In the hills above the Chhota Nagpur Plateau in Jharkhand is a homeland of the Anglo-Indian community. At least it was, for a few decades after it was set up in the 1930s.
Christened ‘McCluskieganj’ after the man who founded this unusual settlement, it was meant to be a promised land for a community of mixed Indian and European parentage, who wanted to but couldn’t quite fit into either Indian or British society. Slighted and marginalised – the British never treated Anglo-Indians as equals and Indians viewed them with suspicion – the community would finally have a place all their own.
McCluskieganj lies at the top of a winding mountain road 65 km from Ranchi. In its heyday, it was set like a jewel amid orchards and pastures, and blessed with the waters of the Dugadugi River. Families like the Kearneys, Stewarts, Merediths, Barretts, Potters and Hourigans lived in sprawling bungalows with crackling fireplaces and sloping roofs that boasted cascades of bougainvillaea draped across the gables. These European-style bungalows had generous porches at the end of long driveways and were surrounded by pretty gardens dotted with marigolds and delicate pansies.
Back in the day, life was darn good. The men wore bush shirts, dress shirts, suits and bowler hats, and the women pretty frocks, pleated skirts and blouses, bows in their hair, and lacy gowns on special occasions. When they went hunting, the dress code was khaki shorts, sola hats and bush shirts.
Founding The Town
The Anglo-Indian community, which desperately wanted to legitimise its identity in a newly emerging India, made McCluskieganj their homeland thanks to an opportunity spotted by a real estate developer in Calcutta. An Anglo-Indian himself, Ernest Timothy McCluskie, after whom the town is named, founded the Colonisation Society of India in 1933, a cooperative society, to roll out his plan.
An astute businessman who had also represented the Anglo-Indian community in the Bengal Legislative Council, McCluskie was a man of some standing. He managed to convince the local ruler, Maharaja Ratu of the Chhota Nagpur Plateau, to lease 10,000 acres of land in nine villages to the Colonisation Society of India, in perpetuity. The Society, in turn, sold shares on the basis of which plots were allotted in this homeland or ‘mooluk’ for Anglo-Indians.
McCluskie went all-out to make his model town a success. He sent circulars to 2 lakh Anglo-Indians across the country, to invite them to settle there.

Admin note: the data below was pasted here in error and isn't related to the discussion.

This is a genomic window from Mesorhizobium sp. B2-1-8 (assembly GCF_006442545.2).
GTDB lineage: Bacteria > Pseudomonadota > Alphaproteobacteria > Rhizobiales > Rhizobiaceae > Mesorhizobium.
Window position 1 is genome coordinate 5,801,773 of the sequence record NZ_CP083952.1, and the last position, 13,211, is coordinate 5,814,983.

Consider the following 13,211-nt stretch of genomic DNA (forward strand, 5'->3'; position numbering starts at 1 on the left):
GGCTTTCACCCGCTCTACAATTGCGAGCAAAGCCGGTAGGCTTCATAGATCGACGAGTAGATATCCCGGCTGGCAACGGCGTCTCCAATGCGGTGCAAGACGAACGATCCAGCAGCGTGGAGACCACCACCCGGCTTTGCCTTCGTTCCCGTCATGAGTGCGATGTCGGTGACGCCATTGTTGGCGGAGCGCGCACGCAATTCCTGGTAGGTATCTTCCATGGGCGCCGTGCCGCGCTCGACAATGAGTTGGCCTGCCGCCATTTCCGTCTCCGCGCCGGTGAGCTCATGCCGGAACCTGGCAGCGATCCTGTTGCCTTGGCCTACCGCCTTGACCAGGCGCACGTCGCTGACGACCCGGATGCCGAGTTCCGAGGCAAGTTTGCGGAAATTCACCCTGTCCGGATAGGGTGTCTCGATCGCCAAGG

One advertisement in the Society’s newsletter called the ‘Colonisation Observer’, said, “No longer can it be said that we wander in a strange land”.
McCluskie had struck a chord. His shares sold like hot cakes and, in 10 years, 400 Anglo-Indian families set down roots in what they believed was Utopia. They built schools for their children, clubs for entertainment, bakeries, churches, a post office, an abattoir and a cemetery for the townsfolk.
Decline And Fall
But McCluskieganj was destined to fail.
By the end of the 1940s, the residents started leaving for greener pastures. Many settled overseas while others migrated to the cities. By the late 1970s, less than 30 families remained. The pianos fell silent, the laughter dried up and the gramophones stopped turning. Today, there are less than 20 Anglo-Indian families in McCluskieganj, a shabby shadow of its former self.
What does it look like today? Many of the grand bungalows here are empty and crumbling, some have been renovated and rented to holidaymakers, others double as hostels for students, and still others are occupied by the caretakers of well-to-do residents who have long since left.
So, what went wrong?
Built in the middle of nowhere, McCluskieganj was exactly like the people who clung to it – it had no moorings.
Tacked on to the raw and rugged landscape of the Chhota Nagpur plateau, the tribal heartland of India, was a ‘Chhota England’, if you please. Its very name, ‘McCluskieganj’, echoed its duality. Its implausibility.
Instead of being a homeland for a community that felt it ‘didn’t belong’ to the rest of India, McCluskieganj accentuated the identity of its Westernised, English-speaking, largely Christian residents.
It was an exclusionist society. Instead of finding dignity, the people who lived here became objects of curiosity.
And, yet, McCluskieganj’ may not have met such a swift end had its founder and its residents accounted for one crucial detail – a sustainable livelihood. The residents were expected to survive on agriculture, a way of life alien to the Anglo-Indian community. With no employment opportunities, the second generation packed up and left.
When McCluskie envisioned this ‘homeland’, was he selling a vulnerable community little more than hope? Was it just an elaborate business deal?
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